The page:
“Echoes in Education:” Re-classifying classroom acoustics in traditional and modern learning environments in New Zealand
Thesis DisciplineSpeech and Language Sciences
Degree GrantorUniversity of Canterbury
Degree NameMaster of Audiology
AIMS This project focused on the acoustic characteristics in a mixture of Modern Learning Environments and Traditional NZ classrooms currently in use for educating primary school children. The aim was to evaluate these two styles of classroom against three different scales of acoustic recommendations including the NZ Ministry of Education, the Australian, Department of Education (NSW), and an International scale based on research by Dr Kiri Mealing (2016). The implications of these findings will be discussed in relation to the impact they have on children’s access to sound, ability to hear well, and thus learn effectively. A key focus of the research will be the potential implications of acoustics for inclusive education regarding children with additional learning needs especially hearing impairment.
METHODOLOGY Eleven Modern Learning Environments and eleven traditional cellular classrooms will be evaluated for their acoustic properties while they are both occupied, and unoccupied by students. Four acoustic parameters will be measured using an App which has been recently designed by the National Acoustic Laboratory in Australia especially for assessing classroom acoustics.
RESULTS Evaluating the classroom acoustic performance over four parameters rather than just two yields a more accurate profile of the true functional acoustic environment each space presents. In the final analysis, only 5 of the 11 (45%) MLE, and 7 of the 11 (64%) TRAD classrooms met all 4 of the recommended acoustic parameters including ANL, RT, BNL and STI to a level which was deemed acceptable. Just, 12 of the total 22 (55%) classrooms surveyed in this study met all 4 of the overall INTERNATIONAL recommendations. A significant co-relation was found between BNL and the number of children in a teaching space.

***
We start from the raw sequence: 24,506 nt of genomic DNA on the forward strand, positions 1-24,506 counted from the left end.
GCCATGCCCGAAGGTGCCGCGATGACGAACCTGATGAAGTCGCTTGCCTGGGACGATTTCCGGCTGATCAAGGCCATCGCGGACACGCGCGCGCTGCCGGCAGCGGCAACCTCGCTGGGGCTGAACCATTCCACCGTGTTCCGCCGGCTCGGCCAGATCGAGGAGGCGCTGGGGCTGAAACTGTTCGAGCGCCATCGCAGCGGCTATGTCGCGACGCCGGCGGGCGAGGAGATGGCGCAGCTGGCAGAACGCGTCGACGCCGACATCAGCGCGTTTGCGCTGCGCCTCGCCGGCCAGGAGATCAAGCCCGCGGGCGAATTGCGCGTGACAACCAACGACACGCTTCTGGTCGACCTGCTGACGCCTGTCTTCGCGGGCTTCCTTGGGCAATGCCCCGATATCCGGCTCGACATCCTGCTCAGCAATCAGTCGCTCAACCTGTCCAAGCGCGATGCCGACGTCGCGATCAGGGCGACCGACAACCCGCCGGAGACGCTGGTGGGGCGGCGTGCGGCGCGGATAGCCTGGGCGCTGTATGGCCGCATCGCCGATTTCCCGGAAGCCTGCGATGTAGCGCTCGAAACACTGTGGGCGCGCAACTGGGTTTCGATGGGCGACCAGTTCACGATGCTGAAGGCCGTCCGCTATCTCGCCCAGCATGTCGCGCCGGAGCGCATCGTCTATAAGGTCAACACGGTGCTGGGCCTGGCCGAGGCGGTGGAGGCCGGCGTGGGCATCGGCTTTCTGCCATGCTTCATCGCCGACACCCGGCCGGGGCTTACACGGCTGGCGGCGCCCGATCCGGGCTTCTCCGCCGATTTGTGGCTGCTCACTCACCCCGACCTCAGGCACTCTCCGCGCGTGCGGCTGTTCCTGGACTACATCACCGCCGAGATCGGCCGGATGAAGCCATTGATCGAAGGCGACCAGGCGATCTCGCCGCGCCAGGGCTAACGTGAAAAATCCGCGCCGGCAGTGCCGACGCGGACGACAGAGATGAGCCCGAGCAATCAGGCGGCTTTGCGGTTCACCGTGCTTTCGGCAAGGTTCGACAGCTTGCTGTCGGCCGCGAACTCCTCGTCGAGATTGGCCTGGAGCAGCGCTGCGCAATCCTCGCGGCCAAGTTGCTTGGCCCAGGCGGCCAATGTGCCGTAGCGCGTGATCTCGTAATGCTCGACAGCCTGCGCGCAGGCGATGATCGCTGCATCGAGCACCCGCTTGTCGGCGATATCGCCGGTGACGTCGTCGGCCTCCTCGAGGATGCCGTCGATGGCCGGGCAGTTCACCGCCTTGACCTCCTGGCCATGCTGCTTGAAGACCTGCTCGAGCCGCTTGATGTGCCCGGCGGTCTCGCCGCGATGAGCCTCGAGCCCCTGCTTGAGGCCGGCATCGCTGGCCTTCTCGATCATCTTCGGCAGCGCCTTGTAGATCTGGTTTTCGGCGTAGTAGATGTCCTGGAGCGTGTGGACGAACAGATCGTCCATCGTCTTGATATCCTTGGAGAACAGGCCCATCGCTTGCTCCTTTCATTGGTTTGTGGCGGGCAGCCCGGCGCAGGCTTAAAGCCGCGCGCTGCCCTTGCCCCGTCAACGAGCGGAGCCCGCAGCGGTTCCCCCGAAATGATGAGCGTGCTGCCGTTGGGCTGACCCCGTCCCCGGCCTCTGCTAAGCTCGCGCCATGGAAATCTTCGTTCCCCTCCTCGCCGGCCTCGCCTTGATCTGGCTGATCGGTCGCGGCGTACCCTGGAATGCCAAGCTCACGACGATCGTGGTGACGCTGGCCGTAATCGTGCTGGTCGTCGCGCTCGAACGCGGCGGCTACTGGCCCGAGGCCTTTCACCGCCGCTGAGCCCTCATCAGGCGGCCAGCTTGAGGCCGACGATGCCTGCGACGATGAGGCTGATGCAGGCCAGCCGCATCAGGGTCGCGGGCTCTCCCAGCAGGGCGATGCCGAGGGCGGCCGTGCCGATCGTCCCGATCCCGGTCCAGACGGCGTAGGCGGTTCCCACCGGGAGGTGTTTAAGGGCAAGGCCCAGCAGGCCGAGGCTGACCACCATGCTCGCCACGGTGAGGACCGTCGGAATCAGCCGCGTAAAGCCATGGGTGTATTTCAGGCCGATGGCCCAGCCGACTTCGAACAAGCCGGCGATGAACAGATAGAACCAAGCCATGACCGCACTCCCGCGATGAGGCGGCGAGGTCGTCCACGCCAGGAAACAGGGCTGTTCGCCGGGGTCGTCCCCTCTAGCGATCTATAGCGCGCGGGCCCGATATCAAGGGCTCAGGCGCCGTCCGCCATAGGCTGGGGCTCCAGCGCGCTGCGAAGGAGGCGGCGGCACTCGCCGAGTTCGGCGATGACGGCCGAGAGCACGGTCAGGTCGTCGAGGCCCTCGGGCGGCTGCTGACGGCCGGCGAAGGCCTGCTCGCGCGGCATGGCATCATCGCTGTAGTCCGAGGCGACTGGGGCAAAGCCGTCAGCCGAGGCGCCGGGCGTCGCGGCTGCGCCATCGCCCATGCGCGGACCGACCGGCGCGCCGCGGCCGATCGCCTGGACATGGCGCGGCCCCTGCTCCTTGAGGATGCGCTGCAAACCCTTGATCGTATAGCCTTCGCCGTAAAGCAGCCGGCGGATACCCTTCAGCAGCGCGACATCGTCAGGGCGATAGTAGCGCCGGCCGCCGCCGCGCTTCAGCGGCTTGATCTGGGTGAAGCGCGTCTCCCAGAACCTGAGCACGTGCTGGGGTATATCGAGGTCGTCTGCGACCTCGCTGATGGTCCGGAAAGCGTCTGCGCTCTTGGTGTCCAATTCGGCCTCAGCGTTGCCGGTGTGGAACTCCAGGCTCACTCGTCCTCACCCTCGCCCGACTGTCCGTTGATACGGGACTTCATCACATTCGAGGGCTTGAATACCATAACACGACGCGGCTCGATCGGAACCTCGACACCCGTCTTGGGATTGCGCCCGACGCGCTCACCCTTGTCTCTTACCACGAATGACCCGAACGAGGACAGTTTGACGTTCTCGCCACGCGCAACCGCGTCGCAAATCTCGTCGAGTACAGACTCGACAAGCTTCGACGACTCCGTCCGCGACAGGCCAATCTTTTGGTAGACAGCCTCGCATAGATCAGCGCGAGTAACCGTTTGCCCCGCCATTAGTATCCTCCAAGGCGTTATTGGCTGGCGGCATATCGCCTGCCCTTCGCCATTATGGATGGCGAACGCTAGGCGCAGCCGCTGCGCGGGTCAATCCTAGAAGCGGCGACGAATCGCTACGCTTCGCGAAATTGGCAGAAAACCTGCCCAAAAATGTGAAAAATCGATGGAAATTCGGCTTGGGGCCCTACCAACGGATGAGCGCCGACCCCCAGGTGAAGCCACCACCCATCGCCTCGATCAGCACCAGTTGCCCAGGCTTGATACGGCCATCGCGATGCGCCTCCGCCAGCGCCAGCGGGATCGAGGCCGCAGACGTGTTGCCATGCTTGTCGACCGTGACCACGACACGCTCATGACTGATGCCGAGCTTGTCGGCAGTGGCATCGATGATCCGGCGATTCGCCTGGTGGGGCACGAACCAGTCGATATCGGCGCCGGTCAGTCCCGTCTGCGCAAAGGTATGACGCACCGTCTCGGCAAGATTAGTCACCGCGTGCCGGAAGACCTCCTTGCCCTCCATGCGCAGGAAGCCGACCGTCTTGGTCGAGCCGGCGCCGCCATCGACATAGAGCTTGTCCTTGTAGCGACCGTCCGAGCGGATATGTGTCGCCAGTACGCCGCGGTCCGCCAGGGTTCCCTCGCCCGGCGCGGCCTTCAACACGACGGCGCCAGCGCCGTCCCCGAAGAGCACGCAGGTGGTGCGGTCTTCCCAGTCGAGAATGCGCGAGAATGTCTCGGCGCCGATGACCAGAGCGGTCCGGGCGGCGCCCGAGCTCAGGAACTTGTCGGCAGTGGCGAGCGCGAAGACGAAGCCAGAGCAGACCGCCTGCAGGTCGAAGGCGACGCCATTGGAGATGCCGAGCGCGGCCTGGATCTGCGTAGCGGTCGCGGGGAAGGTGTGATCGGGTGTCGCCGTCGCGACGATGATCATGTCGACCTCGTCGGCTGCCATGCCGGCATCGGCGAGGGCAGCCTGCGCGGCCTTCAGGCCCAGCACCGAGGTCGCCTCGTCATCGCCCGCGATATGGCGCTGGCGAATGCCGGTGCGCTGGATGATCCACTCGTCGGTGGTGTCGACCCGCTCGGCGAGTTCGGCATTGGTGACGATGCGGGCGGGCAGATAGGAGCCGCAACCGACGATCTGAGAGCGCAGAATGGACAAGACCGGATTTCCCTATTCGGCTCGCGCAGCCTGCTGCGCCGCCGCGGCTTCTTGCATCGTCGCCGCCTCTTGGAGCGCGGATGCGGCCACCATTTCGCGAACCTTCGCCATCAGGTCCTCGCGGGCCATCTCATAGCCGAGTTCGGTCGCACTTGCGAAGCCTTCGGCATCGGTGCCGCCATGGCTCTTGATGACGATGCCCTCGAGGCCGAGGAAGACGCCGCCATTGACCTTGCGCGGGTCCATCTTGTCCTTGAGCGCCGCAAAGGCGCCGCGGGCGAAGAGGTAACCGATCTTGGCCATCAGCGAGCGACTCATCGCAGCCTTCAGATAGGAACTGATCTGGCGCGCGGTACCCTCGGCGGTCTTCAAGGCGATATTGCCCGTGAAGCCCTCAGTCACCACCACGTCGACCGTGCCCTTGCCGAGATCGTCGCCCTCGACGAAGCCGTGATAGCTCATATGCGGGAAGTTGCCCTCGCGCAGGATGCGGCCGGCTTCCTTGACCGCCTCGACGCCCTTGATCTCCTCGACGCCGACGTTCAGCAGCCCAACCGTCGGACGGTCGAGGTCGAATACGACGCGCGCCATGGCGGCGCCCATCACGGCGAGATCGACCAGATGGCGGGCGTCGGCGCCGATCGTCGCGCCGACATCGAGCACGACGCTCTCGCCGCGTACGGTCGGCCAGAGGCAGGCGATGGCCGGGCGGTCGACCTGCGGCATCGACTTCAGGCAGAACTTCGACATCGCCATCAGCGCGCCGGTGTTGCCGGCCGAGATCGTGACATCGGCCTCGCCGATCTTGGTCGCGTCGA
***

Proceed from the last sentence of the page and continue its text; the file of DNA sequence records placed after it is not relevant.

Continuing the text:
CONCLUSIONS The mixed results present in this study suggest that there is plenty of scope to improve classroom acoustics especially for the most vulnerable young learners. The unsatisfactory acoustics present in this investigation are of concern not only to researchers, and academics, but also cohorts within the community. Many sector groups have long called for improvements. It is to be hoped that school boards, teachers, parents and audiologists will soon be equipped with the recently developed “SoundOut” Classroom Acoustics App.
The scientists at NAL in Australia, specifically designed the App to measure both occupied and unoccupied acoustics with a view to enabling and empowering these sector groups to gather their own data towards mitigating poor acoustics in educational settings. It is anticipated that these findings may contribute to an argument for a nationwide review of the acoustic properties in some existing classrooms. That is if the spaces in which all New Zealand children learn, are to be brought up to the specifications within the MoE guidelines. This research supports international recommendations for “optimal” rather than merely “acceptable” acoustics as the benefits for both students and teachers are substantial.